Tuesday, October 11, 2005

PATRIOT ACT: ACLU claim of misuse of act for secrecy purposes

MORE FYI for Thursday's class. If sections of the Patriot Act "gag" the
ACLU or others from speaking, with criminal saction, show is that the
same, or different from what was done to Anthony Haswell?

-- bill


Through Gag Orders and Secret Evidence, Government Is Suppressing
Information About Controversial Patriot Act Powers, ACLU Charges


August 19, 2004

ACLU Files Motion Today to Exclude Secret Evidence


NEW YORK - The government is using gag orders and secret evidence to keep
the public in the dark about its use of the Patriot Act to investigate
Americans, the American Civil Liberties Union said today.

In two legal challenges to controversial provisions of the Patriot Act
brought by the ACLU and other groups, the government has filed secret
evidence that it is refusing to disclose to the public and even to the
attorneys in the case.

"Our system of justice does not and should not tolerate the use of secret
evidence in deciding important constitutional questions, which is why this
tactic has been repeatedly rejected by the courts," said ACLU Associate
Legal Director Ann Beeson.

"The government is refusing to tell the public how it is using these
extraordinary new powers, even in the most general terms," Beeson said.
"At the same time, the government is gagging the ACLU and others from
speaking freely about our legal challenges," Beeson said.

Today, in its challenge to Section 215 of the Patriot Act, the ACLU filed
a motion to exclude classified portions of a government affidavit that
were provided only to the court. The government has asked the court to
consider this secret evidence in deciding whether to dismiss the ACLU.s
constitutional challenge to the law.

The lawsuit, filed in Detroit in July 2003, challenges the FBI.s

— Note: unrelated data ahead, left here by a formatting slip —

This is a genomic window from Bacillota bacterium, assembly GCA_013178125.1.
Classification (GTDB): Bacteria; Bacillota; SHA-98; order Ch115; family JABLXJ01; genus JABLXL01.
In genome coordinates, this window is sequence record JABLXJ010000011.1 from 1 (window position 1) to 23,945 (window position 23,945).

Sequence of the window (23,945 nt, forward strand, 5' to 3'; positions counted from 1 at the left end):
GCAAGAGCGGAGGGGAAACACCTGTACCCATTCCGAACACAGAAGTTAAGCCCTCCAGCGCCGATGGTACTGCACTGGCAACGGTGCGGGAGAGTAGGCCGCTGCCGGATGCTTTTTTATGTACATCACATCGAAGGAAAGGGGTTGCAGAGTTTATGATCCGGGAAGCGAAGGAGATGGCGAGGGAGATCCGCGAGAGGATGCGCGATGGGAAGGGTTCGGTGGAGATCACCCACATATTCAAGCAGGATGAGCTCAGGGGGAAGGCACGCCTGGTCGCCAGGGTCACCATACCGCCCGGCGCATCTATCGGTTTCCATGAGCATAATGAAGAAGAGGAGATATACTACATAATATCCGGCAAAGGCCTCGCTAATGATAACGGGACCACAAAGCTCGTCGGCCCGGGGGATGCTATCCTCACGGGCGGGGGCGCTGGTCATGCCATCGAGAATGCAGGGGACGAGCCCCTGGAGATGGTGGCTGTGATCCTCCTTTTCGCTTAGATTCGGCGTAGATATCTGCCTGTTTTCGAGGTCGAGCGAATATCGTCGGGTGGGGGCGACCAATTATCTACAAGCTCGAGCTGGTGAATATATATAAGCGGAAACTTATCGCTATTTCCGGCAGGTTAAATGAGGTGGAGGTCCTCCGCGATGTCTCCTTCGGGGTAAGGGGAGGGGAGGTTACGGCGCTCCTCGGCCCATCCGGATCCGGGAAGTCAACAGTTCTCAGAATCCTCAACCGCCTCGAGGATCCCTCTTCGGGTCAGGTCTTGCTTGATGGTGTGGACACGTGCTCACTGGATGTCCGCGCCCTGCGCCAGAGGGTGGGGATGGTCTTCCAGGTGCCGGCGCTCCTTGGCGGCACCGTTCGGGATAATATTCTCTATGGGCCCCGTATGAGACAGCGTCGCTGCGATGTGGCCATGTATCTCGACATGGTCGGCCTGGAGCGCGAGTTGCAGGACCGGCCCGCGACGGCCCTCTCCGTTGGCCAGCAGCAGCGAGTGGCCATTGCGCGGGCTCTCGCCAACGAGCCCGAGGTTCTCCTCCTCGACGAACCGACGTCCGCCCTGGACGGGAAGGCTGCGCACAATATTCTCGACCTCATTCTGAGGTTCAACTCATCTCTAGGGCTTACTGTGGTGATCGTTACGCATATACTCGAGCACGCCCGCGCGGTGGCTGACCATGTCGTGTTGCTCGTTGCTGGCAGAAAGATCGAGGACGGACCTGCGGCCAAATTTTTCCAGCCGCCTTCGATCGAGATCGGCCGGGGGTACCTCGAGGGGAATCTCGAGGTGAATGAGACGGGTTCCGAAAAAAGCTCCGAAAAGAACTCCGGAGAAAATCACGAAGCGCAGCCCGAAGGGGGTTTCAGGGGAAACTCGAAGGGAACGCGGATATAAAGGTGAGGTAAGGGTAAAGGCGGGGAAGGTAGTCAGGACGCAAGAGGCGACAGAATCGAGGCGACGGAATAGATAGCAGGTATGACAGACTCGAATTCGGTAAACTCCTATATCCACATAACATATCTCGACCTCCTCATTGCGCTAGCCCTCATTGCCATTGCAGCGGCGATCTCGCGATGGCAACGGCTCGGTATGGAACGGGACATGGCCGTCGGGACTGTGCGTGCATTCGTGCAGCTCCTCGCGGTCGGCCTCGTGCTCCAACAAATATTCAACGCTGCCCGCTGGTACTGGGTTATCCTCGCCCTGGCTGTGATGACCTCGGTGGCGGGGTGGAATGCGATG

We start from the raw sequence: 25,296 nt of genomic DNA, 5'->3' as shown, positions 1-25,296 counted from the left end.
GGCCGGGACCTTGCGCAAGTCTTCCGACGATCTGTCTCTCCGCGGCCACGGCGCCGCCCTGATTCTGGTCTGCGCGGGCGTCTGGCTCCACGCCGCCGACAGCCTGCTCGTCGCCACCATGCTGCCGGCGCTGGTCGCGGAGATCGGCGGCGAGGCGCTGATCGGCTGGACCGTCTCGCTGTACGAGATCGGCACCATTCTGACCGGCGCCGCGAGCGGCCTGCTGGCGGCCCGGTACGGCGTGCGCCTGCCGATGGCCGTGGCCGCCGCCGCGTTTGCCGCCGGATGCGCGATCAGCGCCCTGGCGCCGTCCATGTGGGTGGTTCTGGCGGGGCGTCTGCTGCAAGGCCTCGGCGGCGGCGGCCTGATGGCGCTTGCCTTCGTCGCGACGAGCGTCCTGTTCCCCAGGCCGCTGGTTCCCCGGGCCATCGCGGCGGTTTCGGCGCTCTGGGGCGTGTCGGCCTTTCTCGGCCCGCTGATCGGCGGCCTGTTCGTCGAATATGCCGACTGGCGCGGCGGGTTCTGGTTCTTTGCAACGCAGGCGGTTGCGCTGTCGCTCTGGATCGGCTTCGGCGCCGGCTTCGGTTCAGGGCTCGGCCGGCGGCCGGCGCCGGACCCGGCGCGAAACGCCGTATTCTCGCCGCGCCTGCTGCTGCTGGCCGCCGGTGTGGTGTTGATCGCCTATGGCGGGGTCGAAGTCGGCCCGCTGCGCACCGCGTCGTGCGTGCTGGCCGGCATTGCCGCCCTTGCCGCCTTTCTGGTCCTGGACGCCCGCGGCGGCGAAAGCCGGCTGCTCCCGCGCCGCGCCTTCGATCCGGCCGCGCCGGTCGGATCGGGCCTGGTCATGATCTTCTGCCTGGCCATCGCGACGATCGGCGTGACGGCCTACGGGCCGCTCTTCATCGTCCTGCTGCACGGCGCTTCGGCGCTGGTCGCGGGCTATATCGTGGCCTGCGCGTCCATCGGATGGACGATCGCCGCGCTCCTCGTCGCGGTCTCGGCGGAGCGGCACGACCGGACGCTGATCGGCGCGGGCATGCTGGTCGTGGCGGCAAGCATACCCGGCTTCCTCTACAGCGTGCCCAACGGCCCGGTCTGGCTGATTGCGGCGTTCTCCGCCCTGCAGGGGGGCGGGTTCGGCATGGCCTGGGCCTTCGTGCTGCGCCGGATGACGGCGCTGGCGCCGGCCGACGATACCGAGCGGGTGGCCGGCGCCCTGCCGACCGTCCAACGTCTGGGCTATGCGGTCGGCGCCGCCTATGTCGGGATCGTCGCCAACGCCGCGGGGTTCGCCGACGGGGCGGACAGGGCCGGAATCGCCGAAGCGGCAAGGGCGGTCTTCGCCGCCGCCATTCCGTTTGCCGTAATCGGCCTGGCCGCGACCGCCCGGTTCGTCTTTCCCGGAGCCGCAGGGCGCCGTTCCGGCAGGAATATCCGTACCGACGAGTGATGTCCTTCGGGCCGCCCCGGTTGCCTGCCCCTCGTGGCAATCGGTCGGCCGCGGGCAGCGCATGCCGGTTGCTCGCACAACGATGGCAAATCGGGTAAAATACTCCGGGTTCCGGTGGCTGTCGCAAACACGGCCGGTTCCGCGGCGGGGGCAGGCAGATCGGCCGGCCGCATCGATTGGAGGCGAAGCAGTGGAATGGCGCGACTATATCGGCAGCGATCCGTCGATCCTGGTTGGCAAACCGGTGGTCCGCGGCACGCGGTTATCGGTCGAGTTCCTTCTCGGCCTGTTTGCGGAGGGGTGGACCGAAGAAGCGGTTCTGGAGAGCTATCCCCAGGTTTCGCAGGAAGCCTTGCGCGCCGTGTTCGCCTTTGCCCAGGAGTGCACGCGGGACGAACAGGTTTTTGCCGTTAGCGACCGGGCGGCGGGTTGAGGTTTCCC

unprecedented power under Section 215 to access medical, library and other
private records without a subpoena or a warrant based on probable cause.
The judge has not yet ruled on the government.s pending motion to dismiss
the case.

In the second case, filed in New York in April of this year, the ACLU is
challenging the FBI.s authority to use National Security Letters to demand
sensitive customer records from Internet Service Providers and other
businesses without judicial oversight. Here, the government has submitted
a secret affidavit without providing any justification for the secrecy or
any indication of the nature or scope of the evidence.

The ACLU filed the National Security Letter case under seal to avoid the
risk of violating a Patriot Act gag provision. Since filing the case, the
ACLU has repeatedly clashed with the government over its insistence on
suppressing even innocuous, non-sensitive information about the case.

"The government is refusing to tell the public how it is using these
extraordinary new powers, even in the most general terms," Beeson said.
"At the same time, the government is gagging the ACLU and others from
speaking freely about our legal challenges," Beeson said.

Even Congress has not been given complete information about the
government.s use of the Patriot Act, according to ACLU staff attorney
Jameel Jaffer. A 30-page report submitted to Congress last month by
Attorney General Ashcroft on the government.s use of the Patriot Act
omitted key information and avoided any mention of numerous controversial
provisions of the law, including Section 215 and Section 505, the National
Security Letter provision.

"Unfortunately, the government has released virtually no information about
the way that that the Patriot Act is being used, and the meager
information that has been released is incomplete and misleading," Jaffer
said. "'Trust us, we're the government,. is not a sufficient response when
it comes to such a radical expansion of law enforcement powers."

The ACLU is highlighting the unjustified suppression of information about
the Patriot Act in a new web feature. The feature provides examples of
speech that the government suppressed in the National Security Letter case
but that the court later allowed the ACLU to disclose. For example, the
government demanded that the ACLU redact a sentence that described its
anonymous client.s business as "provid[ing] clients with the ability to
access the Internet." The government also insisted that the ACLU black out
a direct quote from a Supreme Court case. The feature is online at

In the National Security Letter challenge, the government will file its
final round of legal papers this Monday, August 23. The court has not yet
scheduled a hearing in the case and it is unclear whether any hearing will
be open to the public.

More information about the NSL case is online at www.aclu.org/nsl

More information about the Section 215 case is online at

In addition to Beeson and Jaffer, Arthur Eisenberg of the New York Civil
Liberties Union is an attorney in the NSL case. Attorneys in the Section
215 case also include Michael Steinberg, Noel Saleh and Kary Moss of the
ACLU of Michigan.

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